As you’re applying for college, you’ll most likely end up looking at student loans. Student loans are complicated enough, but what about the accompanying interest rates? Fixed rate and variable rate loans are another factor to look into before deciding on a student loan. The basic concept behind a fixed rate and a variable rate is pretty simple, but picking one can be a little more complicated. You must weigh the pros and cons of each before deciding to take either fixed rate or variable rate loans.
All federal student loans are fixed rate loans, but private student loans can be either fixed or variable.
Fixed Rate Loans
With fixed rate loans, the interest sets each year before July 1st. That rate remains fixed, meaning it won’t change or fluctuate over the course of that year. The next year, the rate of interest may or may not remain the same. But, whatever it is set at, it remains fixed for the whole year. If interest rates go up, your rate isn’t affected. However, that also means that if interest rates decrease, you won’t get to enjoy a lower rate.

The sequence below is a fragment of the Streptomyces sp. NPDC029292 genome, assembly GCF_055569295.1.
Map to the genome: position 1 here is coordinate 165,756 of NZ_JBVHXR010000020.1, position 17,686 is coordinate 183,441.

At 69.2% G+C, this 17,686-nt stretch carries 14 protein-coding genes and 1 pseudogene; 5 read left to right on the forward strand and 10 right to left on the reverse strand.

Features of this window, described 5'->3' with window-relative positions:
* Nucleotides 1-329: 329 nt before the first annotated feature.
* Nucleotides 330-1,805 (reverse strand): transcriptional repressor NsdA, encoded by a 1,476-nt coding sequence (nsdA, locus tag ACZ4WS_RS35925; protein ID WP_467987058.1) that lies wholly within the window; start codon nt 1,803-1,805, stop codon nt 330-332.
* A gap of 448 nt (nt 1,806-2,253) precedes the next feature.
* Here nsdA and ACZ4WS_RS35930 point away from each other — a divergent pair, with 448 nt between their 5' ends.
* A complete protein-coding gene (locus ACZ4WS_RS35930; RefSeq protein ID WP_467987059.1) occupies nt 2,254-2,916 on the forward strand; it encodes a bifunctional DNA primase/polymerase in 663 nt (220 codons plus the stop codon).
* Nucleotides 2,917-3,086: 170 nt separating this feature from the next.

When it is time to repay, you can calculate whether or not it works to your advantage to consolidate your loans into one single payment.
Variable Rate Loans
With variable rate loans, the interest rate will vary throughout the life of the loan. The interest rate that applied when you take the loan may not be the same when it is time to start repaying.
This may or may not be to your advantage, but there is no way of knowing for sure at the time when you are taking the loan. Lenders that offer both types of loans, typically quote lower interest rates on variable rate loans. However, just because the rate is lower, does not necessarily make variable rate loans a better option. Variable rates are in a state of flux, and will rise and fall along with the market—which is hard to predict. A variable rate loan may be better if you have a small loan or you definitely know you can repay the loan quickly. However, if you aren’t sure how quickly you can repay the loan, a variable rate is more of a gamble.
Which Should You Choose?
So how do you decide which one is better for you? It’s a tough decision to make, and you’ll have to decide how much of a risk you’re willing to take.
With a fixed rate loan, you will pay the same rate that you started off with. With a variable rate loan, the rate may end up being higher or lower than what you start off with.
One way to minimize the risks involved is to speak to an experienced financial advisor who can use their knowledge and understanding of borrowing trends over the past few years to make better judgments regarding future developments.
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